When we were nearly to San Cristobal we left the highway and began the detour around the roadblock. It added about thirty minutes to the trip but I made it home safe and sound despite the crowds of people marching in San Cristobal and the mile long line of cars behind them. Then as we passed Avenida Insurgentes, one of the major streets in the central part of San Cristobal, there was a tent city blocking the road. However, this tent city wasn’t erected by teachers; the health care workers are striking too.
Workers across the country are showing their solidarity with the teachers and expressing their dissatisfaction with the Mexican government as well. Health care workers marched in Mexico City to oppose reforms proposed by the government. It seems that just about everyone in Mexico has reached their breaking point and how the government will respond remains to be seen.
So what’s the takeaway from all this?
I’ll never claim to be an expert on politics in Mexico, or any place for that matter. What I’ve presented here is comprised of information from local and national news outlets and conversations I’ve had with local Chiapanecas. My own opinions color everything I write so some might disagree, but that’s okay. After all, I am a foreigner here and I’ll always defer to the Mexican people, as they know their country better than I do.
But I do see a situation the Mexican people are passionate about and a government that is scrambling to find a solution.
But I also don’t see that solution as one that will happen soon or one that will be acceptable to the many people involved.
And in that way, we are all these Mexican people, are we not?
Thank you for you essay. I’m also an American, so I don’t know the whole story either, but I do follow politics in general, and Mexican politics as well as our own. Approaching the story from a more left-leaning position, I can say that historically, this region of Mexico has a history of activism against neo-liberal governmental policies (https://en.wikipedia.org/wiki/Chiapas_conflict), which is what the “education reform” actually is; the effort to implement strict policies that are hiding a conservative agenda in plain sight. I think it’s much like our own country’s agendas, so if you haven’t understood the greater implications of say, the Chicago Teachers’ Union recent day of action, you might miss the nuances to this. Or the fact that Hillary was recently booed at a rally of teachers when she said that public and charter teachers need to come together. That doesn’t sit well with the working class, since education is being used as a propaganda tool by the elites. It’s a class issue, which in American we’ve been taught doesn’t exist, so we are largely blinded to these kinds of issues. This is about inequality.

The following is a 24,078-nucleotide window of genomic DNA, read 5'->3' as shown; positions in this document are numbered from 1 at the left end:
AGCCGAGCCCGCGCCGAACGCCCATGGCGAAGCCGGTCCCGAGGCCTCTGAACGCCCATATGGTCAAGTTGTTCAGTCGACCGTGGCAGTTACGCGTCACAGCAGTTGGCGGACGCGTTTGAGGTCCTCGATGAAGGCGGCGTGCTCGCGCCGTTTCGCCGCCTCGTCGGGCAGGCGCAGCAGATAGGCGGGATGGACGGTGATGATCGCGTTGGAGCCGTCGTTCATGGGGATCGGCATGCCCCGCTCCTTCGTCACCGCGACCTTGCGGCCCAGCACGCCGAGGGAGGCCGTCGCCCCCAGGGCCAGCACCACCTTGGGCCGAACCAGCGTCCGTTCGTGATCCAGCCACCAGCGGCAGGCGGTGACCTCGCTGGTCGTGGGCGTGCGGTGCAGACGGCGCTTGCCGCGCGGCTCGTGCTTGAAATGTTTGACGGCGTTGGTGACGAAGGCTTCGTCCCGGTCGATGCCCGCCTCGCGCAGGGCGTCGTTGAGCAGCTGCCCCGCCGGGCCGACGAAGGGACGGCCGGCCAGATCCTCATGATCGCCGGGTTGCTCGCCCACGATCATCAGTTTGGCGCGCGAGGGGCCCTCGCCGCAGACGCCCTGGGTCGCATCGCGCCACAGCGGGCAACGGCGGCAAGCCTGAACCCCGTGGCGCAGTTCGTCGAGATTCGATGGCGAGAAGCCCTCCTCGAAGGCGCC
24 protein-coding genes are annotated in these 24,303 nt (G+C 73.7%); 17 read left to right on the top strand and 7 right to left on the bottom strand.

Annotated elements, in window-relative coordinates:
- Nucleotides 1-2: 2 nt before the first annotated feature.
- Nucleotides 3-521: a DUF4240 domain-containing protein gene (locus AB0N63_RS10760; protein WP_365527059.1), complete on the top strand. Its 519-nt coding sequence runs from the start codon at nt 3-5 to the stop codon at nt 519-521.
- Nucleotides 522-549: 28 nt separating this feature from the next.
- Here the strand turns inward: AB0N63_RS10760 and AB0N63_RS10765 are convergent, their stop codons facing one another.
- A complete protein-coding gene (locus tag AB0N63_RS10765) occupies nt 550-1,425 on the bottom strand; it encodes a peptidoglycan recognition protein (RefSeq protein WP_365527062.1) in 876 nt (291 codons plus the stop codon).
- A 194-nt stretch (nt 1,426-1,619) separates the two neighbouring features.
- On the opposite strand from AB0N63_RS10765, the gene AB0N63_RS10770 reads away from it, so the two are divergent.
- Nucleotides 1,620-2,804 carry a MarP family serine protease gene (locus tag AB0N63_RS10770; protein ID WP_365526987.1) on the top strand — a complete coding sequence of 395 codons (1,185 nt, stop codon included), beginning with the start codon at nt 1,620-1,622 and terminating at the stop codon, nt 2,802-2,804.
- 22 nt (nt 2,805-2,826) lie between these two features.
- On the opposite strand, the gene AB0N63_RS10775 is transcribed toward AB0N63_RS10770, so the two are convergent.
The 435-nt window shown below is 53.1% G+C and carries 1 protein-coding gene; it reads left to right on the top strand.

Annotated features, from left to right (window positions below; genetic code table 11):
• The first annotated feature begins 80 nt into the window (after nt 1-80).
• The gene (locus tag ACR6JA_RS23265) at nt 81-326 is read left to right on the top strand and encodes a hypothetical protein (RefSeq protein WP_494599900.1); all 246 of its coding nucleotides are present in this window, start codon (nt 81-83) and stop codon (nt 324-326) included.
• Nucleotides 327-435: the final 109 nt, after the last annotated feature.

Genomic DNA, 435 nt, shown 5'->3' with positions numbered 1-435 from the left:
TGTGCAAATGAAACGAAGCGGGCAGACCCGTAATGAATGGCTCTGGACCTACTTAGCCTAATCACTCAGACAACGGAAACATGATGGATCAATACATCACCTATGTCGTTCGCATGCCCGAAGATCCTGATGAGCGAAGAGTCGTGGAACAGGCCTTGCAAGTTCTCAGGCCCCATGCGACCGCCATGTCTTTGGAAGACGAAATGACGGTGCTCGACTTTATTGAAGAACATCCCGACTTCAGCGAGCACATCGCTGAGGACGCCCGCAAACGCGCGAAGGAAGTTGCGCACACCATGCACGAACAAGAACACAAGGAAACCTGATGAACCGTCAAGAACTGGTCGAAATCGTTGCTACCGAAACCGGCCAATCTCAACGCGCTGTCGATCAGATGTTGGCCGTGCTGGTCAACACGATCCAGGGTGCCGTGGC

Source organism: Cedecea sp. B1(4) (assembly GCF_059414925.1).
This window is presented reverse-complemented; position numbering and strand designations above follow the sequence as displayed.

The Mexican government was stunned by the success of the Zapatistas back in the 90s, and doesn’t want a replay of that incident.
This is also connected to the government’s apparent complicity is the disappearance of those 43 students. This horrendous crime has been covered up, so the people are protesting corruption and non-accountability. It’s a bit like our police brutality stories.
I know you didn’t plan to write a political story, but unless you understand the politics, this will just look like a scary situation. I think we’re looking at a collective questioning of neo-liberal politics and the effects of capitalism over hundreds of years. It’s time we did it too.
Cate Brubaker says
Hi Crystal! Thanks so much for your insightful reply. You’re right, I didn’t want to delve too much into politics that I don’t fully understand so I know this piece is lacking a lot of backstory. However, in the interest of brevity I chose to write it as it appears. My intention is certainly not to instill fear, but it also is a tense and sometimes scary situation.
Have you read the book Bordering on Chaos? It’s my go-to resource for all things Chiapas and Mexico as a whole to a certain extent. It’s a brilliant book and I recommend it every chance I get.
Thanks again for reading!
Thank you, Cate, for your recommendation. No, I haven’t read it. I’m not as well-versed on the region as I’d like to be, so your book sounds like I’d enjoy it immensely. I’m trying to sell my home, and have thought a lot about traveling in Mexico, perhaps moving there. I have a lot of admiration for someone like you who is brave enough to have done it. I look forward to reading more on your site, as well.
Happy travels. Stay safe.
Interesting. Thank you Cate for enlightening me a bit about what’s going on. And I’m glad you made it home safe.